This is the beer that almost didn’t get made. Or seemed to not want to be made.
Tmavý Ležák literally translates from Czech to English as “Dark Lager”. A hard to find style in the United States, it is prevalent throughout the Czech Republic. Perhaps the best known version in the U.S. is the Czechvar (U.S. Brand Name for Budweiser Budvar) version.
I had been researching this beer and recipes for similar beers online since the summer of 2015.
My version of the beer included the following ingredients:
- 7.5 pounds of Barke Pilsner Malt (1.5-2.2°L)
- 2.5 pounds of CaraMunich Malt (46.0°L)
- 8 ounces of Carafa II (375-450ºL)
- 4.5 ounces Saaz Hops (with the low alpha acid content of 2.0%)
- 2 packages of Wyeast 2000 Budvar Yeast
The predicted specs for this beer were as follows:
- Original Gravity: 1.053
- Final Gravity: 1.014
- 5.2% ABV
- 32 IBU
The ingredients were obtained mail order. I won’t say who, but again, they disappointed me in their inability to meet their shipping commitments. I placed the order on January 27, but the order did not ship until five days later on February 1. On this order, I opted to not pay extra for expedited shipping because when I did that the previous time I used this company, they did not make the expedited shipping date and I had to reschedule my brew day. I was hoping they would make the front end of the shipping window for this order, but they did not. So my brew day once again had to be rescheduled.
I was also disappointed by the low alpha acid on the hops, but there isn’t much anybody can do about that. I got around that by buying way more than I needed (8 ounces!) so I’d be able to hit my IBU targets regardless of how low the alpha acid on the hops turned out to be. I really have to remember to have the mail order places email me with the alpha acid content of their hops prior to shipping so I can adjust my order if additional hops are needed to hit my desired IBU.
What turned out to be the most disappointing was the yeast.
My preferred yeasts for lagers is SafLager W-34/70. I just like the way it works, and how well the beer turns out when I use it. When I can, I try to use specific yeast strains that match the beer style I’m brewing. Over the years, I opted for the convenience and overall performance of the White Labs yeast. I had found that the only Wyeast strain I prefer over the White Labs is the Kölsch yeast.
The order was placed at the end of January 2017 and the packages of yeast that arrived had packaging dates of October 25, 2016 – about four months prior to the brew date of February 20. I activated the packs in the morning prior to starting my brew day, and left them on the kitchen table.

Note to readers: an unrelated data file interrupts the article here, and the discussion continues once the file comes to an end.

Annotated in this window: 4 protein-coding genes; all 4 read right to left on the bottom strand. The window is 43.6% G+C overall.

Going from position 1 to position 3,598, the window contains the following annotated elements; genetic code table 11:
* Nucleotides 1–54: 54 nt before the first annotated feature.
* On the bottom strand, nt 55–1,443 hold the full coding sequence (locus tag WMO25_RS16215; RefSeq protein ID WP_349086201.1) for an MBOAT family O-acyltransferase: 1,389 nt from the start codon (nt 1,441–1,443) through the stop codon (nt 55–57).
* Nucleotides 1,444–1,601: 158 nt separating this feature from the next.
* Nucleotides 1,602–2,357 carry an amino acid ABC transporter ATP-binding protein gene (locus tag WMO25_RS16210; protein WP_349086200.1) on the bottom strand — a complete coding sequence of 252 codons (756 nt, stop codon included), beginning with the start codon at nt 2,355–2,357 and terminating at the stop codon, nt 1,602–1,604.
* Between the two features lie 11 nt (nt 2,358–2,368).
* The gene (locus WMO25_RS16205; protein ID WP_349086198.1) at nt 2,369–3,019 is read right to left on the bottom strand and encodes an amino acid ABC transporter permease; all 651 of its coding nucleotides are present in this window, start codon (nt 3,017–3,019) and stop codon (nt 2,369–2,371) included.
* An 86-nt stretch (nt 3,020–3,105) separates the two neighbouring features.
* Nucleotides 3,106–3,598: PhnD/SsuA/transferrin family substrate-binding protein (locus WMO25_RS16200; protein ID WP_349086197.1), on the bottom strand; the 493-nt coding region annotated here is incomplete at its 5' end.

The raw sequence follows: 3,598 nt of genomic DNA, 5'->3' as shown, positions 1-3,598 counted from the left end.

They did not swell much by the time the brew day was over…
I was a little irritated at this point, and blamed (right or wrong) the mail order supplier for the late shipment and for sending me crap yeast.
I pitched the yeast anyway, and noticed no activity taking place. So I did something that I was given no choice: I ordered more yeast – but from a different mail order house – and paid for overnight shipping! So in addition to paying $6.99 for the original two packs of yeast (part of an order that totaled $66.84 including shipping that missed my brew day), I paid an additional $8.99 for two more packages of yeast, plus $32.50 to get next day shipping – a total of $117.32 for the ingredients alone!
At that price, this beer better be pretty fucking good!
The two packs of yeast that arrived were packaged on November 18, 2016 and December 7, 2016. I activated the yeast when I got home from work, and one package pretty quickly swelled up. The other…not so much!
The pack that swelled was the December 7, 2016 package. I went ahead and pitched that one and let the other sit overnight to see how much more swelling would occur. It turned out to be “not much!”
At this point I pitched the yeast and figured I would take my chances.
I transferred the beer to secondary on March 19, 2017. The gravity read 1.016 at about 56 degrees. I figured it would finish up a few more points closer to the target gravity over the next six weeks it spent in secondary/lagering.
I used the Clarifier to filter this prior to carbonating. That was a nightmare. It literally took hours and wasted too much CO2. I was beginning to think getting the Clarifier was a mistake.
The final beer came out great though. I did a side-by-side comparison against the Czechvar version, and it looked great. The flavor didn’t quite match up, but I wasn’t trying to clone the Czechvar, so that was ok with me.
I went through this pretty quick, too. The keg was out by mid-June.
I will definitely make this again, but hopefully at a lower cost and definitely with the White Labs yeast!